I am still on a journey of accepting myself for who I am and the superpowers I have. Yes, I am hypersensitive and have debilitating anxiety, but I now have control of finding what works for me and what doesn’t.

I always got told I wouldn’t be able to have a professional career due to my ‘’problems’’, however I find that I am able to empathise with individuals on a completely different level. I am the expert by experience and my experience is the reason I am now in the profession I am in. I still have my daily struggles; however these are my superpowers.

I am not afraid to tell people I am autistic, and I want to continue to be an advocate for those who are going through an assessment, have a diagnosis and for those who, like me, are continuing on their journey of acceptance.

It’s hard for neurodivergent individuals to fit into a neurotypical world, however, now is the time for a neurotypical society to adapt to us.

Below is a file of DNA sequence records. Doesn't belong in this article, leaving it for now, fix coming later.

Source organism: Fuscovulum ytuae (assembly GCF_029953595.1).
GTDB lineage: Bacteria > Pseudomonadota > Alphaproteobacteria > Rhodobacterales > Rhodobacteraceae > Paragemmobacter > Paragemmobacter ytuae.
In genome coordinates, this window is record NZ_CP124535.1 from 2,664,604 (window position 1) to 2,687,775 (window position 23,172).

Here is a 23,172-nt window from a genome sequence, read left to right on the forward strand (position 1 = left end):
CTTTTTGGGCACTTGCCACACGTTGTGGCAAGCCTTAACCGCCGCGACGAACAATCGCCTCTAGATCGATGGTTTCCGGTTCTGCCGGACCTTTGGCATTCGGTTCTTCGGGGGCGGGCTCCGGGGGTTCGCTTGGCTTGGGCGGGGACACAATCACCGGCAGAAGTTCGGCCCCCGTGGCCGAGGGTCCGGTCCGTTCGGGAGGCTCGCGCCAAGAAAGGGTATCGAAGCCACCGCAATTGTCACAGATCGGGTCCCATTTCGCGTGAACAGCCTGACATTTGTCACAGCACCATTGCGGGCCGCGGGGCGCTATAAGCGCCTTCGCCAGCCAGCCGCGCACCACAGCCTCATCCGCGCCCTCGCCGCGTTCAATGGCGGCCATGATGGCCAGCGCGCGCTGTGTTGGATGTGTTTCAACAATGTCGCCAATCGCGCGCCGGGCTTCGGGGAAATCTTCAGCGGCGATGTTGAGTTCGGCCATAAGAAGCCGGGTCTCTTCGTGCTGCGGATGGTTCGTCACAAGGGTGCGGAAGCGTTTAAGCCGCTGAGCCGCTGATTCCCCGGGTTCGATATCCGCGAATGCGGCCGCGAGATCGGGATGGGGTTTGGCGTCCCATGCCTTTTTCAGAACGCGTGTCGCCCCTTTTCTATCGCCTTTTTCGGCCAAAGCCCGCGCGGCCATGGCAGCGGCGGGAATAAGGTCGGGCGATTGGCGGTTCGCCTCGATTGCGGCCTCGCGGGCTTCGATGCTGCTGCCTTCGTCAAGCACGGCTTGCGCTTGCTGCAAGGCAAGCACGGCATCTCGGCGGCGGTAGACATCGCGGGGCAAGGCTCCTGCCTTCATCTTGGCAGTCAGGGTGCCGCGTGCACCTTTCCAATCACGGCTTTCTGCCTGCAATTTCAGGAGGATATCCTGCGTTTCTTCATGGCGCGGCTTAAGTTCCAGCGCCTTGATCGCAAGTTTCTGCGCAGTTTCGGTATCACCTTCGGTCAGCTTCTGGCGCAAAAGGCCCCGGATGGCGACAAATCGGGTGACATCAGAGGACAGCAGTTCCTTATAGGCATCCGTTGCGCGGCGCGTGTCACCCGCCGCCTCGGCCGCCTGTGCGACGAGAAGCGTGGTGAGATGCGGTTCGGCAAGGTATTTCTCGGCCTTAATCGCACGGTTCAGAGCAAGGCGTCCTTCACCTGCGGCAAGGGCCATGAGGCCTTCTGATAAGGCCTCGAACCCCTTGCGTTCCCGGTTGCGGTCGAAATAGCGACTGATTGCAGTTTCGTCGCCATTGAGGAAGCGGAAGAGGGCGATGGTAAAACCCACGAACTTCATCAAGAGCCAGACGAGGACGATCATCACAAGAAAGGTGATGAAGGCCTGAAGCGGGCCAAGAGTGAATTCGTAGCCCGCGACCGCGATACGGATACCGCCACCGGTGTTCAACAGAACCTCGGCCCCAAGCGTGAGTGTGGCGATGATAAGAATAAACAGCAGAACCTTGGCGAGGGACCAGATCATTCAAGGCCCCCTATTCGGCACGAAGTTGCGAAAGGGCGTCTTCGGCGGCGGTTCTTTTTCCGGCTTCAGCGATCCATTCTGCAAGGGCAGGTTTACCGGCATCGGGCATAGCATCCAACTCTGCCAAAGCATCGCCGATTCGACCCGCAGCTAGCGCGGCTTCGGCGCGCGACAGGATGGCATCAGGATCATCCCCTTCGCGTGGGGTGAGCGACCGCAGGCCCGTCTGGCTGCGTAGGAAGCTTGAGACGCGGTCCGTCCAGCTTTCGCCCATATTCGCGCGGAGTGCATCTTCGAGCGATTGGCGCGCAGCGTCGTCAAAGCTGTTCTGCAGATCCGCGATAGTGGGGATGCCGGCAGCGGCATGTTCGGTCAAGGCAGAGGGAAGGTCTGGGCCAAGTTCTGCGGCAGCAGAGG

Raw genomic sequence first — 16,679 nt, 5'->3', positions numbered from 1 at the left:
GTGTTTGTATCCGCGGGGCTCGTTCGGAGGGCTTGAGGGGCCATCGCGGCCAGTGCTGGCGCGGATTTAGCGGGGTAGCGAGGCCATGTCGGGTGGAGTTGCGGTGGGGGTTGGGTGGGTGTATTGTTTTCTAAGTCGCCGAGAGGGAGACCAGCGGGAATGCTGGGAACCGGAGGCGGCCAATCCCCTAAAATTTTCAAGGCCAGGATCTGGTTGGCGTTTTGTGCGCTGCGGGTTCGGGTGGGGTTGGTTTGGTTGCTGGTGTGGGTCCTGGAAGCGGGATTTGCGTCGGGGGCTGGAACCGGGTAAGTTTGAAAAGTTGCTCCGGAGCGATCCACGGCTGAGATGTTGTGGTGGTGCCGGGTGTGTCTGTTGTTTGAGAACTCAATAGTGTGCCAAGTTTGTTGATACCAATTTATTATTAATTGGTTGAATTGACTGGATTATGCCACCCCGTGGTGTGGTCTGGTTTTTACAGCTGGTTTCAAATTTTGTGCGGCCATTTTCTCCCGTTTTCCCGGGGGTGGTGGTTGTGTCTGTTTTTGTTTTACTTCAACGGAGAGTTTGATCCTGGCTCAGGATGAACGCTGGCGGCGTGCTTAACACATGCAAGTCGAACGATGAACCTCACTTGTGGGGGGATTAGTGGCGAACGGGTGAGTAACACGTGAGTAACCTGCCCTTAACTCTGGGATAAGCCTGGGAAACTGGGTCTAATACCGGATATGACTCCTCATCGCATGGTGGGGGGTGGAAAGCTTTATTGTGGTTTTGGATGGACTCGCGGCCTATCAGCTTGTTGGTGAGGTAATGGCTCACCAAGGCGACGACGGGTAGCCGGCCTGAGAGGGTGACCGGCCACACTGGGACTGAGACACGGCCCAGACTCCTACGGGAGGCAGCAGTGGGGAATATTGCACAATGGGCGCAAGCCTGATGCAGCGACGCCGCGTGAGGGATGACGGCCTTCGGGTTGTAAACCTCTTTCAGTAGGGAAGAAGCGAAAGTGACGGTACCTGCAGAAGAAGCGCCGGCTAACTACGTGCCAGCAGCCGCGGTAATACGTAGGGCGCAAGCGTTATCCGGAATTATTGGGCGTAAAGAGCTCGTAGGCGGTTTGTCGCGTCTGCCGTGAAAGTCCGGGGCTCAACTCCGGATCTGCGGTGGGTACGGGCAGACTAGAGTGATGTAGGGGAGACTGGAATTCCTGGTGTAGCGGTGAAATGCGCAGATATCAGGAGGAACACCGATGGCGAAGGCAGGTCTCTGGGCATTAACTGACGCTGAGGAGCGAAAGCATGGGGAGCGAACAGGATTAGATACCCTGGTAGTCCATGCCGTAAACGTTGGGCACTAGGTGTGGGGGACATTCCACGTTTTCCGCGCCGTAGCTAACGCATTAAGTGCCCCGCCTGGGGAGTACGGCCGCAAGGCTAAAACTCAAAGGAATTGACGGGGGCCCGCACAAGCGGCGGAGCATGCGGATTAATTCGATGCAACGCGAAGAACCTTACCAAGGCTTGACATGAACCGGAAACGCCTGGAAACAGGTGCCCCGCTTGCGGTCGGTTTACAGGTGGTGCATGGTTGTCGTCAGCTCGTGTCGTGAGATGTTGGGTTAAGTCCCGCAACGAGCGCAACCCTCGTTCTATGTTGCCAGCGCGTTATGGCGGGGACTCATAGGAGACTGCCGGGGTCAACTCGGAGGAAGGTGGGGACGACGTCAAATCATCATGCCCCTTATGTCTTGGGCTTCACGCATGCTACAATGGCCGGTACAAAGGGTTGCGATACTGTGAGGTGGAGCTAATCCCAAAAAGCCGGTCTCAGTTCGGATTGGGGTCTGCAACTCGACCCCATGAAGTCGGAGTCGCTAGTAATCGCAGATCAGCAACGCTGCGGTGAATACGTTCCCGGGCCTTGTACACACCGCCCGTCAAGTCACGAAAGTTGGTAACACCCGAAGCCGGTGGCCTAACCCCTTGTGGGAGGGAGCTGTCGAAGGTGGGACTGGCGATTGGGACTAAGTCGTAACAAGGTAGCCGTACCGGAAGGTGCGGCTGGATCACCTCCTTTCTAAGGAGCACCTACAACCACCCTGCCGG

Key things to remember about autism

  • You can be autistic and have great emotional awareness
  • You can be autistic and have friends
  • You can autistic and a professional
  • You can be autistic and have children
  • You can be autistic and be verbally articulate.

I've never been happier

After 28 years living in a world of confusion and frustration, Linton Jonas was diagnosed with Asperger’s Syndrome and given the right support. Eight years on he’s loving life.

Read Linton's story in our MC Magazine.

This is me

Autism Spectrum Condition is a lifelong condition that affects how a person makes sense of the world, processes information and relates to other people. It is described as a ‘spectrum disorder’ because it affects people in many ways and to varying degrees. As social media and access to information increases so does the demand for professional help.

Christine McGuinness, who featured in a documentary about her autistic children, found out she had the condition at 34.

Hear more from Christine in our MC Magazine.